root         6     2  0.0  0.0      0     0 ?        S    May01   0:00 [kworker/u2:0]
root         7     2  0.0  0.0      0     0 ?        S    May01   0:00 [migration/0]
root         8     2  0.0  0.0      0     0 ?        S    May01   0:00 [rcu_bh]
root         9     2  0.0  0.0      0     0 ?        S    May01   0:00 [rcuob/0]
root        10     2  0.0  0.0      0     0 ?        R    May01   0:04 [rcu_sched]

However this isn't that easy to following. A better command to use is the pstree, which shows the relationships more visually:

$ pstree -ap
systemd,1 --switched-root --system --deserialize 24
  ├─ModemManager,626
  │   ├─{ModemManager},635
  │   └─{ModemManager},691
  ├─NetworkManager,2112 --no-daemon
  │   ├─dhclient,11814 -d -q -sf /usr/libexec/nm-dhcp-helper -pf /var/run/dhclient-enp0s3.pid -
  ├─at-spi-bus-laun,3794
  │   ├─dbus-daemon,3798 --config-file=/etc/at-spi2/accessibility.conf --nofork --print-address 3
  │   │   └─{dbus-daemon},3800
  │   ├─{at-spi-bus-laun},3795
  │   ├─{at-spi-bus-laun},3797
  │   └─{at-spi-bus-laun},3799
  ├─at-spi2-registr,3803 --use-gnome-session
  │   └─{at-spi2-registr},3806
  ├─atd,1332 -f
  ├─gdm,1334
  │   ├─gdm-simple-slav,1355 --display-id /org/gnome/DisplayManager/Displays/_0
  │   │   ├─Xorg,1367 :0 -background none -verbose -auth /run/gdm/auth-for-gdm-AS4ueL/database -seat seat0 -nolisten tcp vt1
  │   │   ├─gdm-session-wor,3593
  │   │   │   ├─gnome-session,3626 --session gnome-classic
  │   │   │   │   ├─abrt-applet,4015
  │   │   │   │   │   └─{abrt-applet},4035
  │   │   │   │   ├─gnome-settings-,3816
  │   │   │   │   │   ├─{gnome-settings-},3824
  │   │   │   │   │   ├─{gnome-settings-},3829
.
.
...etc

You can also view the process visually using ps, like this:

$ ps -ef f
UID        PID  PPID  C STIME TTY      STAT   TIME CMD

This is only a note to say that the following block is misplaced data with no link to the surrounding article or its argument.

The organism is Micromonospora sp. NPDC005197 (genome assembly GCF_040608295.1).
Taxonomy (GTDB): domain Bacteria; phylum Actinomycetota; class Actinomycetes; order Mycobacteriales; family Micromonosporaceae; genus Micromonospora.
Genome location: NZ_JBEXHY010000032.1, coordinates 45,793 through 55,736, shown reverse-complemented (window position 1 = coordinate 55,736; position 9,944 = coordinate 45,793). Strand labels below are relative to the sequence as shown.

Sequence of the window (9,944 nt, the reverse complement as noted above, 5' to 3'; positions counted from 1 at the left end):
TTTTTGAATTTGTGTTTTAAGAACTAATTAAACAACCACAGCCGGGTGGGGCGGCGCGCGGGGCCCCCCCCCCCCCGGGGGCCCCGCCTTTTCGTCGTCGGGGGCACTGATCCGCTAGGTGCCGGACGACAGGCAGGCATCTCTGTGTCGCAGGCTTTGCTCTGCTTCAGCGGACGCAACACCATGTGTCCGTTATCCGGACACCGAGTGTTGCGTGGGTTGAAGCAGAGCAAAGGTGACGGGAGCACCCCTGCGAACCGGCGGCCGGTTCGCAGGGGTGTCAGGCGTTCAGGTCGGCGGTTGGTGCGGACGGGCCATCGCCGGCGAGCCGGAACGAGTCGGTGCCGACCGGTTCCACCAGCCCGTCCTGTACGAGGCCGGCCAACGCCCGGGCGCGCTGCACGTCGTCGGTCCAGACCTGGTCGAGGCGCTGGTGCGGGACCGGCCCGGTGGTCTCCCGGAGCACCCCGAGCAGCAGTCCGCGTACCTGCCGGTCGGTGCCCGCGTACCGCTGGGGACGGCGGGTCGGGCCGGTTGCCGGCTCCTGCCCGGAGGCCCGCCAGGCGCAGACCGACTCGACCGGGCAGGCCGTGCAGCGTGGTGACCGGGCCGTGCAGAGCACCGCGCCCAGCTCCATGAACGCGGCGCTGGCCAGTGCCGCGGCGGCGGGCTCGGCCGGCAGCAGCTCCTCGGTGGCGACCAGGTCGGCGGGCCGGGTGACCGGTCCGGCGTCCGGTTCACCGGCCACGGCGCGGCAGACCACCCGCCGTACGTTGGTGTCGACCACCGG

root         2     0  0 12:09 ?        S      0:00 [kthreadd]
root         3     2  0 12:09 ?        S      0:00  \_ [ksoftirqd/0]
root         5     2  0 12:09 ?        S<     0:00  \_ [kworker/0:0H]
root         7     2  0 12:09 ?        S      0:00  \_ [migration/0]
root         8     2  0 12:09 ?        S      0:00  \_ [rcu_bh]
root         9     2  0 12:09 ?        S      0:00  \_ [rcu_sched]
root        10     2  0 12:09 ?        S      0:00  \_ [watchdog/0]
.
.
.
.
...etc

Note if a child process is note responding for any reason, then a quick way to fix this is by killing the parent process.

One of the things you will often find yourself doing is locating a particular process. This can be done by piping the output of "ps -ef" to a grep command. However you can also use the pgrep command. For example to list all processes called something like "http" and are running under the user "apache", we do:

$ pgrep -lu apache http
20428 httpd
20429 httpd
20430 httpd
20431 httpd
20432 httpd

Take the RHCSA Quiz

This article is part of our RHCSA Study guide (click on the yellow tab on the far left). By the end of this article you should be able to answer the following questions:


What is the command to list all processes running on the machine?

$ ps -ef
# this list's (e)very process in (f)ull format

What command can visually show process dependencies, along with pid values and command line arguements?

$ pstree -ap
# this will show all (p)id values and command line (a)rguements

What is the command to display all the pids for processes matching the search term 'httpd' that are running under the user 'apache'?

$ pgrep -lu apache httpd
# this will (l)ist pids along with process names that are running by the given (u)ser

What is the command to display all processes along with pid values for the root user?

$ pgrep -lu root
# this will (l)ist pids along with process names that are running by the given (u)ser